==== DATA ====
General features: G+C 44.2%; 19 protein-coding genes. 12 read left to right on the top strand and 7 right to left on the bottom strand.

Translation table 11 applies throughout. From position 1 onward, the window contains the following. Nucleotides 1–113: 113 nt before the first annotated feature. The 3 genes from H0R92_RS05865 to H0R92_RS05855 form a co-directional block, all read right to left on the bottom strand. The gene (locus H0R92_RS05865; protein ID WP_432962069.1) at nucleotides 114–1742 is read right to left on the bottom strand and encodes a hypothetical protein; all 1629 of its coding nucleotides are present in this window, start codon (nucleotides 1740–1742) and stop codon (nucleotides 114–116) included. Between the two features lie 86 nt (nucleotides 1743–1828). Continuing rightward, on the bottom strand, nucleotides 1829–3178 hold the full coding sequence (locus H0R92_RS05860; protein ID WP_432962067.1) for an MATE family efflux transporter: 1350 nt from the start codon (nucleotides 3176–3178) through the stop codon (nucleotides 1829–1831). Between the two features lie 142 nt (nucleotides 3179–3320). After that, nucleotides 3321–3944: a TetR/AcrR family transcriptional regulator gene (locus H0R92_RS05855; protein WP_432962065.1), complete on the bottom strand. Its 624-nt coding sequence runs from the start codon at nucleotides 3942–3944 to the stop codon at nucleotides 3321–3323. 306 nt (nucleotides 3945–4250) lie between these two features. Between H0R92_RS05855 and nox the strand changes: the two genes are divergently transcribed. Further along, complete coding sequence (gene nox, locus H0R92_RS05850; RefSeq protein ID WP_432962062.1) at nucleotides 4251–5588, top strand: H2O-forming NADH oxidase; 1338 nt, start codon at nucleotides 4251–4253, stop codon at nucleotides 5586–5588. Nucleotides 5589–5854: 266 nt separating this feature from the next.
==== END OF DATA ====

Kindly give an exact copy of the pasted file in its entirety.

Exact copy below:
General features: G+C 44.2%; 19 protein-coding genes. 12 read left to right on the top strand and 7 right to left on the bottom strand.

Translation table 11 applies throughout. From position 1 onward, the window contains the following. Nucleotides 1–113: 113 nt before the first annotated feature. The 3 genes from H0R92_RS05865 to H0R92_RS05855 form a co-directional block, all read right to left on the bottom strand. The gene (locus H0R92_RS05865; protein ID WP_432962069.1) at nucleotides 114–1742 is read right to left on the bottom strand and encodes a hypothetical protein; all 1629 of its coding nucleotides are present in this window, start codon (nucleotides 1740–1742) and stop codon (nucleotides 114–116) included. Between the two features lie 86 nt (nucleotides 1743–1828). Continuing rightward, on the bottom strand, nucleotides 1829–3178 hold the full coding sequence (locus H0R92_RS05860; protein ID WP_432962067.1) for an MATE family efflux transporter: 1350 nt from the start codon (nucleotides 3176–3178) through the stop codon (nucleotides 1829–1831). Between the two features lie 142 nt (nucleotides 3179–3320). After that, nucleotides 3321–3944: a TetR/AcrR family transcriptional regulator gene (locus H0R92_RS05855; protein WP_432962065.1), complete on the bottom strand. Its 624-nt coding sequence runs from the start codon at nucleotides 3942–3944 to the stop codon at nucleotides 3321–3323. 306 nt (nucleotides 3945–4250) lie between these two features. Between H0R92_RS05855 and nox the strand changes: the two genes are divergently transcribed. Further along, complete coding sequence (gene nox, locus H0R92_RS05850; RefSeq protein ID WP_432962062.1) at nucleotides 4251–5588, top strand: H2O-forming NADH oxidase; 1338 nt, start codon at nucleotides 4251–4253, stop codon at nucleotides 5586–5588. Nucleotides 5589–5854: 266 nt separating this feature from the next.